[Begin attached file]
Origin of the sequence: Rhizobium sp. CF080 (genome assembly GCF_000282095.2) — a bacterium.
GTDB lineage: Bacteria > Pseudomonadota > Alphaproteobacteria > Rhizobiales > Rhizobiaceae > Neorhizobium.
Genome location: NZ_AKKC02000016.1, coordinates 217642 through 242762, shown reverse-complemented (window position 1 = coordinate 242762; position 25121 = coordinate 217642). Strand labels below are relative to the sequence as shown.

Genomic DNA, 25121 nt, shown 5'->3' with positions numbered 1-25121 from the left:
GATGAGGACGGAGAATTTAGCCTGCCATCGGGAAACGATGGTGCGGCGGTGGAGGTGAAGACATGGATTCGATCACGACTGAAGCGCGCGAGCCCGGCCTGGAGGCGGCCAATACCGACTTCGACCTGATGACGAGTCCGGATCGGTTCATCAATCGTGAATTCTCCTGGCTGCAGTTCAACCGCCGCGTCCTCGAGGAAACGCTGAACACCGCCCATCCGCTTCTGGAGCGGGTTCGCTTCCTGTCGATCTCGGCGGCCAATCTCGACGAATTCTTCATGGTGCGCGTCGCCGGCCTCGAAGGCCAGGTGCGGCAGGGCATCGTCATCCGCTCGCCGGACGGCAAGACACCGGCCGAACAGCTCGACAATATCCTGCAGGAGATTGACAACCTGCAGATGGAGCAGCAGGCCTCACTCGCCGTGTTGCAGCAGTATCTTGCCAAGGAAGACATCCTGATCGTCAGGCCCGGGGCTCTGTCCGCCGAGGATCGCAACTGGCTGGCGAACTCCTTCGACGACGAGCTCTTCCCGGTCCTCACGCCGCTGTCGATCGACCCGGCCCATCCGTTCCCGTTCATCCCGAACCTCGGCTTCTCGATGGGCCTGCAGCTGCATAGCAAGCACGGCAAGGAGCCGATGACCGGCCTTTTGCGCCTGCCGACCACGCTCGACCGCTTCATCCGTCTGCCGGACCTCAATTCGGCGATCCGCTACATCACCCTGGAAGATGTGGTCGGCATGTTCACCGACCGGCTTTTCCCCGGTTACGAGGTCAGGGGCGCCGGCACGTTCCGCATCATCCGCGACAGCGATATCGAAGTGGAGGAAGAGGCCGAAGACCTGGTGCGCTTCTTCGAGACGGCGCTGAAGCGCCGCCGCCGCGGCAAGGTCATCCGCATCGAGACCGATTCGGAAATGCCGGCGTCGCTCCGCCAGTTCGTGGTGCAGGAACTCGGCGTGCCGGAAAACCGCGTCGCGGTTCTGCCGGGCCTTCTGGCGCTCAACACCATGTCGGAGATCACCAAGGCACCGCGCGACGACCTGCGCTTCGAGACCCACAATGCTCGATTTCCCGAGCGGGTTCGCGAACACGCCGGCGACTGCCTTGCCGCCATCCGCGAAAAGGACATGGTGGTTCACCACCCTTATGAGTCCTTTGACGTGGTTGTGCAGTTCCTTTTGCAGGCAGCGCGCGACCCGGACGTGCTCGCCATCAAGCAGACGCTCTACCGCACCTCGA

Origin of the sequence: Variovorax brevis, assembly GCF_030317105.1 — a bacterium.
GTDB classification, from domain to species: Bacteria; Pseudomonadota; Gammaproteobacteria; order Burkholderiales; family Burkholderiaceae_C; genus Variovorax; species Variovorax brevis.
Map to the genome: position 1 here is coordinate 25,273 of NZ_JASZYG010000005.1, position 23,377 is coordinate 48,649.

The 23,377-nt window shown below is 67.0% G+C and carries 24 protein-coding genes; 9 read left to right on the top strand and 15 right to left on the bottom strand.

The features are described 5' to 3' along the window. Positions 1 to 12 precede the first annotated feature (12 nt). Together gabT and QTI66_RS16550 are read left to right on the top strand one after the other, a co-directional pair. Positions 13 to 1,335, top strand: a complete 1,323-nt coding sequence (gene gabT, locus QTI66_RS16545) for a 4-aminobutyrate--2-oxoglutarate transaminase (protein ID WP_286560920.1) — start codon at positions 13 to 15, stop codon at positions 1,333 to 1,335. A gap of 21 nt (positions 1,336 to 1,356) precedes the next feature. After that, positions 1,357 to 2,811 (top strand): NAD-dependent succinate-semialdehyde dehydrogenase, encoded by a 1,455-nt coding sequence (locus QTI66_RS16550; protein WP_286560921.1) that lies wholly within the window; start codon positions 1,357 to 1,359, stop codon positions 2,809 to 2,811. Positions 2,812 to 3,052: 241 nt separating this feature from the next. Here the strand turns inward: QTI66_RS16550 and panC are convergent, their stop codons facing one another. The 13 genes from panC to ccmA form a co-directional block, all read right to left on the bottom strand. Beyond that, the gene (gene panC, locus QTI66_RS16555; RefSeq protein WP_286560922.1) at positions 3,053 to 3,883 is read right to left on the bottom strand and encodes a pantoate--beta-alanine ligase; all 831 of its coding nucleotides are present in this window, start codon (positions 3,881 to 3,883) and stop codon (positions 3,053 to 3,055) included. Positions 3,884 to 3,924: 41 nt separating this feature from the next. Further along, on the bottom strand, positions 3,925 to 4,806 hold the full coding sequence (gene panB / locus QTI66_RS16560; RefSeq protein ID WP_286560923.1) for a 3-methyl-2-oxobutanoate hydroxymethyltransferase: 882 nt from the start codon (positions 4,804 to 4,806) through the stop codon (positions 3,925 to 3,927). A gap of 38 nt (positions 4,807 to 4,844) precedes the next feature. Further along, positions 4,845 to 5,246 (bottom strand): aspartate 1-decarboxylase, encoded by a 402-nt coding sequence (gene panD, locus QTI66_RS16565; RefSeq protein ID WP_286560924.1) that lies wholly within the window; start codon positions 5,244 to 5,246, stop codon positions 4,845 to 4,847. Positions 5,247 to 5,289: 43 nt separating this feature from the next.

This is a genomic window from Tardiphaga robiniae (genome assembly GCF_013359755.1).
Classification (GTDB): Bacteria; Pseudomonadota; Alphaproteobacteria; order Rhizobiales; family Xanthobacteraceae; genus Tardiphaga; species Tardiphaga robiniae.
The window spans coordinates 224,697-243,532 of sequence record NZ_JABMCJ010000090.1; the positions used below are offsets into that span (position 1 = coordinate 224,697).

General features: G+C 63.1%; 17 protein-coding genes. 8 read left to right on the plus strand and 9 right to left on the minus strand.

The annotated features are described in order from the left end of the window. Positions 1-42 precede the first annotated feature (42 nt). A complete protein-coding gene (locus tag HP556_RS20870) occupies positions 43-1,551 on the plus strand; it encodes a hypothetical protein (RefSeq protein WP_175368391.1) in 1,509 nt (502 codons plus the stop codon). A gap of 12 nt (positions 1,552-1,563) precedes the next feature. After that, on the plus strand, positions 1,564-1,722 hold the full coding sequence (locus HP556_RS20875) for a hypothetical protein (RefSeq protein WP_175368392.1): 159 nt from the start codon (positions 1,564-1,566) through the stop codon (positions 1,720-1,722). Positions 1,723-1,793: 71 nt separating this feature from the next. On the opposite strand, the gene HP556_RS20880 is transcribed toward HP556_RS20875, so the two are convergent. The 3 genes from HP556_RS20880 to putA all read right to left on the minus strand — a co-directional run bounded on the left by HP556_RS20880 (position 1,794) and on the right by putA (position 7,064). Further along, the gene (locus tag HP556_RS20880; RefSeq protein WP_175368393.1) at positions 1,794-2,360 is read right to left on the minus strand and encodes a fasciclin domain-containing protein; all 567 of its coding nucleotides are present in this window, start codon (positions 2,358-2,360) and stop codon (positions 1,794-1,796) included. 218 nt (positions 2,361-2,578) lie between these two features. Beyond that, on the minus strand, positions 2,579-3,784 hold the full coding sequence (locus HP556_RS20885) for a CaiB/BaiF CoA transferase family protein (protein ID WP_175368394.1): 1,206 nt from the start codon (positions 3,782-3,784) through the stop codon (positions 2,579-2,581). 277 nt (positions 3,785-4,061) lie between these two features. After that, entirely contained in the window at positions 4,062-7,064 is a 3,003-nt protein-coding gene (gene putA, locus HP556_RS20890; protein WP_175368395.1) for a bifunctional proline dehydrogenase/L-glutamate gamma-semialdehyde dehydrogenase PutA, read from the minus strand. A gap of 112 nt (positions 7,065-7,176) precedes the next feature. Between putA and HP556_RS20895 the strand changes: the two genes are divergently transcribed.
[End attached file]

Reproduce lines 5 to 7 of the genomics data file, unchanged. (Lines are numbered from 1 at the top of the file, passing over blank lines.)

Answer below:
GATGAGGACGGAGAATTTAGCCTGCCATCGGGAAACGATGGTGCGGCGGTGGAGGTGAAGACATGGATTCGATCACGACTGAAGCGCGCGAGCCCGGCCTGGAGGCGGCCAATACCGACTTCGACCTGATGACGAGTCCGGATCGGTTCATCAATCGTGAATTCTCCTGGCTGCAGTTCAACCGCCGCGTCCTCGAGGAAACGCTGAACACCGCCCATCCGCTTCTGGAGCGGGTTCGCTTCCTGTCGATCTCGGCGGCCAATCTCGACGAATTCTTCATGGTGCGCGTCGCCGGCCTCGAAGGCCAGGTGCGGCAGGGCATCGTCATCCGCTCGCCGGACGGCAAGACACCGGCCGAACAGCTCGACAATATCCTGCAGGAGATTGACAACCTGCAGATGGAGCAGCAGGCCTCACTCGCCGTGTTGCAGCAGTATCTTGCCAAGGAAGACATCCTGATCGTCAGGCCCGGGGCTCTGTCCGCCGAGGATCGCAACTGGCTGGCGAACTCCTTCGACGACGAGCTCTTCCCGGTCCTCACGCCGCTGTCGATCGACCCGGCCCATCCGTTCCCGTTCATCCCGAACCTCGGCTTCTCGATGGGCCTGCAGCTGCATAGCAAGCACGGCAAGGAGCCGATGACCGGCCTTTTGCGCCTGCCGACCACGCTCGACCGCTTCATCCGTCTGCCGGACCTCAATTCGGCGATCCGCTACATCACCCTGGAAGATGTGGTCGGCATGTTCACCGACCGGCTTTTCCCCGGTTACGAGGTCAGGGGCGCCGGCACGTTCCGCATCATCCGCGACAGCGATATCGAAGTGGAGGAAGAGGCCGAAGACCTGGTGCGCTTCTTCGAGACGGCGCTGAAGCGCCGCCGCCGCGGCAAGGTCATCCGCATCGAGACCGATTCGGAAATGCCGGCGTCGCTCCGCCAGTTCGTGGTGCAGGAACTCGGCGTGCCGGAAAACCGCGTCGCGGTTCTGCCGGGCCTTCTGGCGCTCAACACCATGTCGGAGATCACCAAGGCACCGCGCGACGACCTGCGCTTCGAGACCCACAATGCTCGATTTCCCGAGCGGGTTCGCGAACACGCCGGCGACTGCCTTGCCGCCATCCGCGAAAAGGACATGGTGGTTCACCACCCTTATGAGTCCTTTGACGTGGTTGTGCAGTTCCTTTTGCAGGCAGCGCGCGACCCGGACGTGCTCGCCATCAAGCAGACGCTCTACCGCACCTCGA

Origin of the sequence: Variovorax brevis, assembly GCF_030317105.1 — a bacterium.
GTDB classification, from domain to species: Bacteria; Pseudomonadota; Gammaproteobacteria; order Burkholderiales; family Burkholderiaceae_C; genus Variovorax; species Variovorax brevis.